U.S. Must Exploit Hezbollah’s Vulnerability

At the beginning of the Syrian civil war, many of Bashar Assad’s longtime allies were wary of openly supporting a discredited dictator who was slaughtering his own people. Hamas, which had long maintained a headquarters in Damascus, quietly sulked out of town. Hezbollah, which is tied by an umbilical cord of supplies to Damascus, kept its distance too. But with the Assad regime showing signs of hanging on after more than two years of combat, Hezbollah, and its patrons in Iran, have been more open in their support for the regime. Hundreds of Hezbollah fighters are now fighting alongside Syrian troops in the critical battle for the town of Qusayr near the major city of Homs. Dozens of “martyrs” are coming home to Lebanon in body bags.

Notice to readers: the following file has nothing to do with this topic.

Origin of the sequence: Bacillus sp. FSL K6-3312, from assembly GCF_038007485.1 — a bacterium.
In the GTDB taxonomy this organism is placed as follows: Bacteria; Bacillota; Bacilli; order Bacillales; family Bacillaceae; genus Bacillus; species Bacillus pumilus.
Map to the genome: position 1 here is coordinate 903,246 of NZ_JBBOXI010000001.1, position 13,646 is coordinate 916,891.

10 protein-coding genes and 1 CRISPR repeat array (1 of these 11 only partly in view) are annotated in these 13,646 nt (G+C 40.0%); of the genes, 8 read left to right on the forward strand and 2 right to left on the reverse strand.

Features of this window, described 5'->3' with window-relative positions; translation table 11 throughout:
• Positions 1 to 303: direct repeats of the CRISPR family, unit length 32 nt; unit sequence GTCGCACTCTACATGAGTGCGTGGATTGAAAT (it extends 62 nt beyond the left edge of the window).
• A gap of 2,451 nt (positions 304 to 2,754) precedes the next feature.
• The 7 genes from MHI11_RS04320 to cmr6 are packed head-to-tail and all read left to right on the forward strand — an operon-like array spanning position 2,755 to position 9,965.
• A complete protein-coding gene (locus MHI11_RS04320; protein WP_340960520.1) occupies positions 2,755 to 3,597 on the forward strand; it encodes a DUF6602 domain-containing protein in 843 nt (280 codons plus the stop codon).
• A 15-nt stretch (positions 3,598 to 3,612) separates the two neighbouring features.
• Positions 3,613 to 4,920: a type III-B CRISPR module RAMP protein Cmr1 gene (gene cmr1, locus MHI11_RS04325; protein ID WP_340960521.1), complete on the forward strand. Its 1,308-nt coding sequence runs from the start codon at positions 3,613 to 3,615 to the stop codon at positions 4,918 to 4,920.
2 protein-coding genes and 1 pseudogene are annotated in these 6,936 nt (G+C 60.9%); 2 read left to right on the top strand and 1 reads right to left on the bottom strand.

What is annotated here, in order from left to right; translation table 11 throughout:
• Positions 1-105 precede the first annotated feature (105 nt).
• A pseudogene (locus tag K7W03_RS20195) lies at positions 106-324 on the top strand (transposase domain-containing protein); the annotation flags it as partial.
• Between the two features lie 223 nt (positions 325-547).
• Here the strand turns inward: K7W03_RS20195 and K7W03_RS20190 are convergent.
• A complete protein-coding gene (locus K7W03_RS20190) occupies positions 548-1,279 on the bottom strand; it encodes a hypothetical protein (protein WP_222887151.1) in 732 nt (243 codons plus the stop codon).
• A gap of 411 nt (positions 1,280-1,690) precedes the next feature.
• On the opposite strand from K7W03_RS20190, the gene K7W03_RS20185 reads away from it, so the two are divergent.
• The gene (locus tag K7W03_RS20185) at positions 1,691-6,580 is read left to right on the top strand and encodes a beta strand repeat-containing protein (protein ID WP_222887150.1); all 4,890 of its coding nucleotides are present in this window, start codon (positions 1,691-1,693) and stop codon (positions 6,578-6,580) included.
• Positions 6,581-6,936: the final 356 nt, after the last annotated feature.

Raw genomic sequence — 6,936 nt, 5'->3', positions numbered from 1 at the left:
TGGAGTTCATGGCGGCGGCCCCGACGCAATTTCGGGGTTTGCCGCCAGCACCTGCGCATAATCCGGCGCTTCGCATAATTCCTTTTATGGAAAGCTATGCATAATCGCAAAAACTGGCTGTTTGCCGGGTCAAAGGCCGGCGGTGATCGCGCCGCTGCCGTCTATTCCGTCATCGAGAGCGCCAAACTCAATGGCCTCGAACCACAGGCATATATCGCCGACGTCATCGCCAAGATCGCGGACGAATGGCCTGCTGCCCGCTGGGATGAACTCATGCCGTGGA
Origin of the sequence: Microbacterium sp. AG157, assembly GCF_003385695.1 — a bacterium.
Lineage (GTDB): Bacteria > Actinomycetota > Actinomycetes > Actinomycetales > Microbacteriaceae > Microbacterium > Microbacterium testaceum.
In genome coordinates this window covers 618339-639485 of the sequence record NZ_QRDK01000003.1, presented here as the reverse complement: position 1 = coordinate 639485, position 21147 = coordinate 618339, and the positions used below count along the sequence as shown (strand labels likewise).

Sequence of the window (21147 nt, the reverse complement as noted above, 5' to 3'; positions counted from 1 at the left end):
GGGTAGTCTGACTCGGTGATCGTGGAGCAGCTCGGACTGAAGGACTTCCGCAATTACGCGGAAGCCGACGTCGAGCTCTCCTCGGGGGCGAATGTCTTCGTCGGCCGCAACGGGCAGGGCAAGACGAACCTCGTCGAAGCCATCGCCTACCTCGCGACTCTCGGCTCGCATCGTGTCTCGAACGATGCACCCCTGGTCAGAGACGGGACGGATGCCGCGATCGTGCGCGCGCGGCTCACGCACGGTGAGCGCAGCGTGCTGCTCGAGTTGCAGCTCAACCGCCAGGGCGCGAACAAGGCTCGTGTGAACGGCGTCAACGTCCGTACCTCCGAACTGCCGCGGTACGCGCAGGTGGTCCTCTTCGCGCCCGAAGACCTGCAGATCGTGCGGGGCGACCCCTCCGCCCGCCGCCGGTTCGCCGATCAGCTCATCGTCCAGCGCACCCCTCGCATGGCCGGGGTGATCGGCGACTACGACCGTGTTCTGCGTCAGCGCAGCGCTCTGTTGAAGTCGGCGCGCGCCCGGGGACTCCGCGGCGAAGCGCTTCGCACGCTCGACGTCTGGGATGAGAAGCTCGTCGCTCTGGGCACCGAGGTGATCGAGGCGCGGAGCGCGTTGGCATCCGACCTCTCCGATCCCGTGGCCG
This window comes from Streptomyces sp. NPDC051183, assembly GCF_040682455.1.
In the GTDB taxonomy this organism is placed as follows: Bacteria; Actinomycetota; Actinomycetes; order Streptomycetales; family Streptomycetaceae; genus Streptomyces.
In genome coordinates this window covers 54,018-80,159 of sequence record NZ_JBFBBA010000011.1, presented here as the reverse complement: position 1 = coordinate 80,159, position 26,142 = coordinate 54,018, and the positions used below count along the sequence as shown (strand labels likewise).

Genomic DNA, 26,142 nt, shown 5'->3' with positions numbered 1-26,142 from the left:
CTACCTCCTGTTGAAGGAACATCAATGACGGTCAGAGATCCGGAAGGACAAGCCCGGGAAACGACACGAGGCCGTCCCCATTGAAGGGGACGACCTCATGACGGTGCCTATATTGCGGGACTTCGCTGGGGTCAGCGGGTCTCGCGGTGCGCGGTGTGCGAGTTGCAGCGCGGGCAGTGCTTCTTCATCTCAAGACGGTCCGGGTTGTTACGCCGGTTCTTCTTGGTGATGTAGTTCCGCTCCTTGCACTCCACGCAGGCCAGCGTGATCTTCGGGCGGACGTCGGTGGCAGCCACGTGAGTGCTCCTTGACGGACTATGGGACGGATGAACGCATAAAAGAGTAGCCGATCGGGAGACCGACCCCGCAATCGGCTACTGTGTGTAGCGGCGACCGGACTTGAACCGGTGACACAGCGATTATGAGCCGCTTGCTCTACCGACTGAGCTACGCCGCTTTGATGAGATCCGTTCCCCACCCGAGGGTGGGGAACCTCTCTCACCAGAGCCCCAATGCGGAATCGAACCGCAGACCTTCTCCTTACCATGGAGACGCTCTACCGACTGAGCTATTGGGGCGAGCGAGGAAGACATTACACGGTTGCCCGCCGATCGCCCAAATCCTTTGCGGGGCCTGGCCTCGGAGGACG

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U.S. Must Exploit Hezbollah’s Vulnerability

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A Familiar Paranoia

Donald Trump sees disloyalty even in his closest supporters.

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Sympathy deferred.

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Has Washington given up on Syria?

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The Democratic Party’s False Centrism

It's a duck.

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The border of incitement.

The idea that speech can itself constitute an act of violence grows ever more popular among the left’s leading polemicists. They argue that employing a politically incorrect word can be triggering; that the wrong gender pronoun can provoke; that words and sentences and parts of speech are all acts of aggression in disguise. The left seeks to stop this violence, or less euphemistically: to silence this speech.

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